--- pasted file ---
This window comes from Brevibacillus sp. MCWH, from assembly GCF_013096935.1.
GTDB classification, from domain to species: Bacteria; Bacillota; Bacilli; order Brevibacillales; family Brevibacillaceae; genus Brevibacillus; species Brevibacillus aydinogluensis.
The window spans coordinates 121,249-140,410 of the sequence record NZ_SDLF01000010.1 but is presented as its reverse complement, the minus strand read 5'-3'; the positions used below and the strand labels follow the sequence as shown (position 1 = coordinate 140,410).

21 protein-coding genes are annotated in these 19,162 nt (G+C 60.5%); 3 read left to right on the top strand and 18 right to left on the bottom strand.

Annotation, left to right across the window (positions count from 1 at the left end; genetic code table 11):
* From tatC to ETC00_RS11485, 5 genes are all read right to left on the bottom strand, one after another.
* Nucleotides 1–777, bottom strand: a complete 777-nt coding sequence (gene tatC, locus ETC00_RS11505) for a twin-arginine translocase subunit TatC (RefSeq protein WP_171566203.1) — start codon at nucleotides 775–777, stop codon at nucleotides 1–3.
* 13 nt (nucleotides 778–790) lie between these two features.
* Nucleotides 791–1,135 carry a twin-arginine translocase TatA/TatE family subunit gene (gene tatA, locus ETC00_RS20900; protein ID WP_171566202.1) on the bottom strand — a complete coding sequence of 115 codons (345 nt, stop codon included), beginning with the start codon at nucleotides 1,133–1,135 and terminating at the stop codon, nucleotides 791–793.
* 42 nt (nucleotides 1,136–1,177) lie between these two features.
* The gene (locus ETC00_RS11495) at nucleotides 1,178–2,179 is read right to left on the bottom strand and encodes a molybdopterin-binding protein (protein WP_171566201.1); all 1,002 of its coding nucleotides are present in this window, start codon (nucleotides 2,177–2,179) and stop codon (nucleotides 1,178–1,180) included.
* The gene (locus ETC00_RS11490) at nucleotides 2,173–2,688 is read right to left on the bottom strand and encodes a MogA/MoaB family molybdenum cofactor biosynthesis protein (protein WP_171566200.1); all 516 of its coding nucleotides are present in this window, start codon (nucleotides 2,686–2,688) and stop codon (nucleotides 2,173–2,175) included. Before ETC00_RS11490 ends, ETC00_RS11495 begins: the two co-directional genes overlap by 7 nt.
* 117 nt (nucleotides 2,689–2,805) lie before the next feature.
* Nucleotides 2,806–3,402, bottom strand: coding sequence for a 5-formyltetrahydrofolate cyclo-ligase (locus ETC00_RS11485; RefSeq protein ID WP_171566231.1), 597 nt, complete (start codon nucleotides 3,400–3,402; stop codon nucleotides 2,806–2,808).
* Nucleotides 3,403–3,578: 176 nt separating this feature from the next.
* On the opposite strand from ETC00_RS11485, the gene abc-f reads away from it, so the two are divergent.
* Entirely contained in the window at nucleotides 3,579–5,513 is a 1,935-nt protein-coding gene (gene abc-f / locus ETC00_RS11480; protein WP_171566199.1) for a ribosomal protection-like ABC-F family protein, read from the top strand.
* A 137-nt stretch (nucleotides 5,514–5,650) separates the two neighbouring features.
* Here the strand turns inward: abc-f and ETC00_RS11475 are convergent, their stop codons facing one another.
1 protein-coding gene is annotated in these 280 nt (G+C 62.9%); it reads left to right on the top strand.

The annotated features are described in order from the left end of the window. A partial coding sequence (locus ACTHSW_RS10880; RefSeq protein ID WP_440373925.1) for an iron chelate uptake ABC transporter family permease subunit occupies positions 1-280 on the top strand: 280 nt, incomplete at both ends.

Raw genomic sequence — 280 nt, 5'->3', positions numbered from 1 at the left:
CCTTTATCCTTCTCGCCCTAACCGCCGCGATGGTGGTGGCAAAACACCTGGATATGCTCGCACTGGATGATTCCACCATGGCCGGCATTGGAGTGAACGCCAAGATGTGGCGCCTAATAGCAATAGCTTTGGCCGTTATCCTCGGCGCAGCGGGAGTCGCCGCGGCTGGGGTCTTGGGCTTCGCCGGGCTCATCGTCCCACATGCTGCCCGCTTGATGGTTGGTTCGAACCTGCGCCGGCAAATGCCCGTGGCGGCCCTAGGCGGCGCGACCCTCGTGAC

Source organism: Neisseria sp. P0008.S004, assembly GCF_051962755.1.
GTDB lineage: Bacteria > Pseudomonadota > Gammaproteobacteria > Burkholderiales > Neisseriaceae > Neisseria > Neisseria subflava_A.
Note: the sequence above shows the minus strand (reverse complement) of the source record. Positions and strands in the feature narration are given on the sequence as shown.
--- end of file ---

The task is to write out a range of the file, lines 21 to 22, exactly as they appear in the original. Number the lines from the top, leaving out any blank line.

The annotated features are described in order from the left end of the window. A partial coding sequence (locus ACTHSW_RS10880; RefSeq protein ID WP_440373925.1) for an iron chelate uptake ABC transporter family permease subunit occupies positions 1-280 on the top strand: 280 nt, incomplete at both ends.

Raw genomic sequence — 280 nt, 5'->3', positions numbered from 1 at the left: